Wednesday, August 16, 2017

Minnesota 13 was the Key to Moonshine in Minnesota

With John Perkins’ ninth benefit concert for the Edge Center in August, we will learn a lot about some little known facts concerning this “neck-of-the-woods”.  One of the more colorful facts is that there was a lot more “moonshine” being produced here than one might expect. In fact, the state of Minnesota was one of the centers of making illegal liquor during those years. It had its own preferred “brand” of the product taking “Minnesota 13” moonshine way beyond the region. John Perkins brings his “brand” of music to his annual Edge benefit concert this month. All the music he sings and plays is his own. John is a very talented musician, singer, and songwriter from the Sand Lake area of our state. You can sit back and enjoy his songs about the history, people, and way of life here in the Chippewa forest plus something about his other “home” in the “smoky mountains” where he spends half of the year enjoying life a little south of Asheville North Carolina. John will be joined by his “better-half” Sandy with her, spoons, Cajon and wonderful energy.  The show will be on stage at the Edge Center in Bigfork Saturday August 26 at 7PM. Prices $10 adults and $5 children.

Above, is a picture of John with his "Moonshine" prop that he made for this performance.

First a little bit about “Minnesota 13” moonshine.  Back in the 1800's it was thought that corn would not grow as far north as Minnesota until some University of Minnesota researchers developed a corn strain they called Minnesota 13. Sterns County was a production center for lots of Minnesota 13 during prohibition. But, there were more than just a few moonshine stills back in the woods this far north too. Here, other ingredients were used such as wheat and potatoes because there was so much of those available.

But that is getting a little ahead of the story. With Minnesota 13 corn being growing well down state, production rose and WWI provided ample market opportunities. The war ended, depression hit and so did Prohibition. All that did not stop the corn from growing, and with the silos filling, jobs disappearing and people needing money, the moonshine industry was born in Minnesota with Minnesota 13 being a preferred brand well beyond it boarders.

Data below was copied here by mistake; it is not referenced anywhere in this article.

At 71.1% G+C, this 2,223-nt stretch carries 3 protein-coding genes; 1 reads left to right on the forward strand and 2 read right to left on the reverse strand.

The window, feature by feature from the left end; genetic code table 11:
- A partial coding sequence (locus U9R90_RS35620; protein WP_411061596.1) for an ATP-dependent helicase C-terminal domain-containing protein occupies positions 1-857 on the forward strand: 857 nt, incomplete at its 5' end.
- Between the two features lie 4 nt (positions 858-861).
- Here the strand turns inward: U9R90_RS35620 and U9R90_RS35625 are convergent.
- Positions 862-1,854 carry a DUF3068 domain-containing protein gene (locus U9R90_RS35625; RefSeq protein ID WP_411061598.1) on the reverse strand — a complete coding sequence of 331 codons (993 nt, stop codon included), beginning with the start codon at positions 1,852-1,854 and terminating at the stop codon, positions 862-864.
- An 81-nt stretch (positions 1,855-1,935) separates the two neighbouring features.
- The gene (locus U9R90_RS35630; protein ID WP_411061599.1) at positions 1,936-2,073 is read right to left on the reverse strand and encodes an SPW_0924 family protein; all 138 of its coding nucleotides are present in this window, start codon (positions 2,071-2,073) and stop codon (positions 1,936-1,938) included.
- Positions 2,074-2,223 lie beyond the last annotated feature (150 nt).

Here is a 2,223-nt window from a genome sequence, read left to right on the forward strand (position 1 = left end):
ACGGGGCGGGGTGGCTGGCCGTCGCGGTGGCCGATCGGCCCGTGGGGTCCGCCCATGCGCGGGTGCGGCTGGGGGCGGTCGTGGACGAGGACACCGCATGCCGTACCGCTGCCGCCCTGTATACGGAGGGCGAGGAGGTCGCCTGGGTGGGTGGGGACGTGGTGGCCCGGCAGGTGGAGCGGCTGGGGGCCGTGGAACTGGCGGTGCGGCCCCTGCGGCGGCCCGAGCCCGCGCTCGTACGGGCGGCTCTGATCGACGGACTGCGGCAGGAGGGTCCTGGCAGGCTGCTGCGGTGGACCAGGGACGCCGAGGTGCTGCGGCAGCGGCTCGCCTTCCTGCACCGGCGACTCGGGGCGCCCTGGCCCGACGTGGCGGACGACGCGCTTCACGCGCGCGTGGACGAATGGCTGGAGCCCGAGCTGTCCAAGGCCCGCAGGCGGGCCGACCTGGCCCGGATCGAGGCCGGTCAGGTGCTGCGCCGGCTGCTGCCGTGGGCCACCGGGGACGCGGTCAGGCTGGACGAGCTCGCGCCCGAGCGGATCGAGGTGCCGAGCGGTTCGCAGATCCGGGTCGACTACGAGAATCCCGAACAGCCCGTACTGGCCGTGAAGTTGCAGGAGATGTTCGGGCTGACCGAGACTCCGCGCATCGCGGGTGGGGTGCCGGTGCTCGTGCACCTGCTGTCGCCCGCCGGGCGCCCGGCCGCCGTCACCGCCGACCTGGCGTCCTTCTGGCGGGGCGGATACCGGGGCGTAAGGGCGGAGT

The production of  illegal booze including Minnesota 13 flourished until prohibition was repealed.

But let us go back to Northern Minnesota Moonshine for a bit. Back then in the early part of the 20th century and still today there is no federal law exemption distilling spirits for family or personal use and every state has its own set of laws regarding same.  You just couldn’t and still can’t do it legally. Now, there is a growing “craft distilleries” industry happening that is following up the “Craft Breweries” industry, but back in the 1920's and 30's no such thing existed, so everyone who made alcohol for drinking purposes was doing it to make illegal moonshine. Also back then the roads in northern Minnesota were not the best in the country, so getting around on them was not always easy, and then there was the winter with which to deal. So why not wait for a good snow storm to make sure you’d have no “visitors” on those snowy roads and fire up the still to make some spirits?  And if you needed more volume you could always hide it in some ingenious place like under a chicken coop.  That is enough about moonshine, and it is enough to just says it will be one of the topics in the John Perkins concert.  

You will be amazed at the amount of music John creates. Some of the songs you may have heard in his past concerts, but there is always so much more that will be new. He keeps finding new ways to be amazed by our world and passes that onto his audiences with his songs. There will be songs about homesteading at Max, the Zen of fishing, making maple syrup, a talking shed (that is a new one), and a “Box of Time” with a hole in the bottom. There will also be some of his other favorites that tell stories like “A Plow and a Friend” and “Whitewater Slim”, a 1928 logger who tried to ride the logs through Dead Man’s rapids on the Little Fork river. And don’t forget Chief Busticogan’s buried gold.

Audiences learn about both places John lives, laugh a little, and maybe shed a tear. But anyway it is strummed, it will be entertaining. To see an example of John's singing and song writing abilities, you can go to the following link: 

John plays a large variety of instruments including six, eight and 12 string guitars, a Resonator Steel Slide, and even a six-string banjo. Don’t forget there might also be a tambourine, jug, washboard, and Cajone on stage. For more information about John Perkins go to: And for some great Perkin’s music come to the concert on stage at the Edge Center in Bigfork Saturday August 26 at 7PM. Prices $10 adults and $5 children.